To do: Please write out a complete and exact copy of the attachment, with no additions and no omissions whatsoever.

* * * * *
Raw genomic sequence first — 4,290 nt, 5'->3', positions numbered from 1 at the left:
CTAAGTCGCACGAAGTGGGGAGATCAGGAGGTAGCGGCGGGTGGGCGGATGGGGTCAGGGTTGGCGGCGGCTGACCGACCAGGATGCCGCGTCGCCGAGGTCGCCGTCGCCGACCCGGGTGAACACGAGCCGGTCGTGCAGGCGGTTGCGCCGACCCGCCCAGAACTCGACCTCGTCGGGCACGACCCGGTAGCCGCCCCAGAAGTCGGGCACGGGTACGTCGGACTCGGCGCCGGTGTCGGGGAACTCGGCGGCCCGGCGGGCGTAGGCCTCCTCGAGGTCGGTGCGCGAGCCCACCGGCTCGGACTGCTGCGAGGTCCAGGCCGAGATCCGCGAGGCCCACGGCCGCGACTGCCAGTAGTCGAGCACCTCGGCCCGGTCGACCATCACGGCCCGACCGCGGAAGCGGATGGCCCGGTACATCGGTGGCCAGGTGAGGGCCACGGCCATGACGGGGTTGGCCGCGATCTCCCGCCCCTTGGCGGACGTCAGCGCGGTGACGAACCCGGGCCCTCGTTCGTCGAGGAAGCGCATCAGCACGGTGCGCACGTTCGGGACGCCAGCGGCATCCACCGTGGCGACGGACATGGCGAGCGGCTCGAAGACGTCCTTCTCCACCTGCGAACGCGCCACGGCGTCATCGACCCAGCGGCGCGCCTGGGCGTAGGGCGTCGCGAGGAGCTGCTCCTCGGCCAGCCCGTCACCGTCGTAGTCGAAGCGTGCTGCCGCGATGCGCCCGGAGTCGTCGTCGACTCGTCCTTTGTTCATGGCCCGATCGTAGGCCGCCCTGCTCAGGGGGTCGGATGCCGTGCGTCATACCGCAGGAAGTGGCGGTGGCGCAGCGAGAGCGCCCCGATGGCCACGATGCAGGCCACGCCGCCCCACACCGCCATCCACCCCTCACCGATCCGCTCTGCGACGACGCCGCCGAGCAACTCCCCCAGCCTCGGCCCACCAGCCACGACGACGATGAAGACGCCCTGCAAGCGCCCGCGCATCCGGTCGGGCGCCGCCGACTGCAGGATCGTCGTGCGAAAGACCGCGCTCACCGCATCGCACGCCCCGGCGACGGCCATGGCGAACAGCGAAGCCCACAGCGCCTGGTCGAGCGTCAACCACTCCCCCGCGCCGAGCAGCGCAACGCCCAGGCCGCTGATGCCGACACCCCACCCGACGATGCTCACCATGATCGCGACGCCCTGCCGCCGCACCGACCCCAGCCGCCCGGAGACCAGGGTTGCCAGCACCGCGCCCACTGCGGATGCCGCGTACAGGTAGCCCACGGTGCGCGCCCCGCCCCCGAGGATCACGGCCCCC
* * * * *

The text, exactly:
Raw genomic sequence first — 4,290 nt, 5'->3', positions numbered from 1 at the left:
CTAAGTCGCACGAAGTGGGGAGATCAGGAGGTAGCGGCGGGTGGGCGGATGGGGTCAGGGTTGGCGGCGGCTGACCGACCAGGATGCCGCGTCGCCGAGGTCGCCGTCGCCGACCCGGGTGAACACGAGCCGGTCGTGCAGGCGGTTGCGCCGACCCGCCCAGAACTCGACCTCGTCGGGCACGACCCGGTAGCCGCCCCAGAAGTCGGGCACGGGTACGTCGGACTCGGCGCCGGTGTCGGGGAACTCGGCGGCCCGGCGGGCGTAGGCCTCCTCGAGGTCGGTGCGCGAGCCCACCGGCTCGGACTGCTGCGAGGTCCAGGCCGAGATCCGCGAGGCCCACGGCCGCGACTGCCAGTAGTCGAGCACCTCGGCCCGGTCGACCATCACGGCCCGACCGCGGAAGCGGATGGCCCGGTACATCGGTGGCCAGGTGAGGGCCACGGCCATGACGGGGTTGGCCGCGATCTCCCGCCCCTTGGCGGACGTCAGCGCGGTGACGAACCCGGGCCCTCGTTCGTCGAGGAAGCGCATCAGCACGGTGCGCACGTTCGGGACGCCAGCGGCATCCACCGTGGCGACGGACATGGCGAGCGGCTCGAAGACGTCCTTCTCCACCTGCGAACGCGCCACGGCGTCATCGACCCAGCGGCGCGCCTGGGCGTAGGGCGTCGCGAGGAGCTGCTCCTCGGCCAGCCCGTCACCGTCGTAGTCGAAGCGTGCTGCCGCGATGCGCCCGGAGTCGTCGTCGACTCGTCCTTTGTTCATGGCCCGATCGTAGGCCGCCCTGCTCAGGGGGTCGGATGCCGTGCGTCATACCGCAGGAAGTGGCGGTGGCGCAGCGAGAGCGCCCCGATGGCCACGATGCAGGCCACGCCGCCCCACACCGCCATCCACCCCTCACCGATCCGCTCTGCGACGACGCCGCCGAGCAACTCCCCCAGCCTCGGCCCACCAGCCACGACGACGATGAAGACGCCCTGCAAGCGCCCGCGCATCCGGTCGGGCGCCGCCGACTGCAGGATCGTCGTGCGAAAGACCGCGCTCACCGCATCGCACGCCCCGGCGACGGCCATGGCGAACAGCGAAGCCCACAGCGCCTGGTCGAGCGTCAACCACTCCCCCGCGCCGAGCAGCGCAACGCCCAGGCCGCTGATGCCGACACCCCACCCGACGATGCTCACCATGATCGCGACGCCCTGCCGCCGCACCGACCCCAGCCGCCCGGAGACCAGGGTTGCCAGCACCGCGCCCACTGCGGATGCCGCGTACAGGTAGCCCACGGTGCGCGCCCCGCCCCCGAGGATCACGGCCCCC